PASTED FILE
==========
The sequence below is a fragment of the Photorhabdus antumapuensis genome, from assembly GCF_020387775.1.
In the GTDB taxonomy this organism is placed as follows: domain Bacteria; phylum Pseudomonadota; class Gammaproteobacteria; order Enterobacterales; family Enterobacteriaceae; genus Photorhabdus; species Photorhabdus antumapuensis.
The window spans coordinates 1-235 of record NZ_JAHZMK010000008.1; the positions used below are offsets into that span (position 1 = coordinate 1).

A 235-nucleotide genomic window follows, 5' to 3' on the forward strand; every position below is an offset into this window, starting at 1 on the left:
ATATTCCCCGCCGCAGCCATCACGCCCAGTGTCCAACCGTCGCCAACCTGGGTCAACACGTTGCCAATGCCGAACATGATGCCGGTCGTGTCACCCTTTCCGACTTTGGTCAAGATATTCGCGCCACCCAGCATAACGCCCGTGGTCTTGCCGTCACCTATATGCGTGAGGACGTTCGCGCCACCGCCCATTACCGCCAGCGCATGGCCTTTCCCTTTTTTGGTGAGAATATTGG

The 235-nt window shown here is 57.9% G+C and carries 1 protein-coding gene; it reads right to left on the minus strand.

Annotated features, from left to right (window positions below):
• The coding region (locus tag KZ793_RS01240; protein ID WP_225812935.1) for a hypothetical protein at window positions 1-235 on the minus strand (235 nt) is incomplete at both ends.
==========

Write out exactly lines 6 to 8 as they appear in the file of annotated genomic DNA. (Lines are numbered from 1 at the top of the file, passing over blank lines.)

The 235-nt window shown here is 57.9% G+C and carries 1 protein-coding gene; it reads right to left on the minus strand.

Annotated features, from left to right (window positions below):
• The coding region (locus tag KZ793_RS01240; protein ID WP_225812935.1) for a hypothetical protein at window positions 1-235 on the minus strand (235 nt) is incomplete at both ends.